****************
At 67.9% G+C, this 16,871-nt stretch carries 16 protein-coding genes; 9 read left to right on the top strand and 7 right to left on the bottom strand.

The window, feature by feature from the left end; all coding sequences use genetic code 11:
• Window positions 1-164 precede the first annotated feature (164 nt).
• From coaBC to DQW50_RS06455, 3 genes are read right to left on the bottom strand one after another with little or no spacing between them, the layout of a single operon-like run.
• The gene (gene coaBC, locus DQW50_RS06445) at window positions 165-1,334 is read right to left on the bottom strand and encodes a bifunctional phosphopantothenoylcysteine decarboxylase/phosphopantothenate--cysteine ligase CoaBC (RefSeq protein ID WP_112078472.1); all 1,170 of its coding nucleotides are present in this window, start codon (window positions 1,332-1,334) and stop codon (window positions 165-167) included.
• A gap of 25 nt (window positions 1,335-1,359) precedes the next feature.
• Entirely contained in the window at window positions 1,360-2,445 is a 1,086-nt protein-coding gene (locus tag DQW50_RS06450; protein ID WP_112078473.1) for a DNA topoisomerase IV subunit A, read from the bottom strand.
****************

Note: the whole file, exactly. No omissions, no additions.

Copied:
At 67.9% G+C, this 16,871-nt stretch carries 16 protein-coding genes; 9 read left to right on the top strand and 7 right to left on the bottom strand.

The window, feature by feature from the left end; all coding sequences use genetic code 11:
• Window positions 1-164 precede the first annotated feature (164 nt).
• From coaBC to DQW50_RS06455, 3 genes are read right to left on the bottom strand one after another with little or no spacing between them, the layout of a single operon-like run.
• The gene (gene coaBC, locus DQW50_RS06445) at window positions 165-1,334 is read right to left on the bottom strand and encodes a bifunctional phosphopantothenoylcysteine decarboxylase/phosphopantothenate--cysteine ligase CoaBC (RefSeq protein ID WP_112078472.1); all 1,170 of its coding nucleotides are present in this window, start codon (window positions 1,332-1,334) and stop codon (window positions 165-167) included.
• A gap of 25 nt (window positions 1,335-1,359) precedes the next feature.
• Entirely contained in the window at window positions 1,360-2,445 is a 1,086-nt protein-coding gene (locus tag DQW50_RS06450; protein ID WP_112078473.1) for a DNA topoisomerase IV subunit A, read from the bottom strand.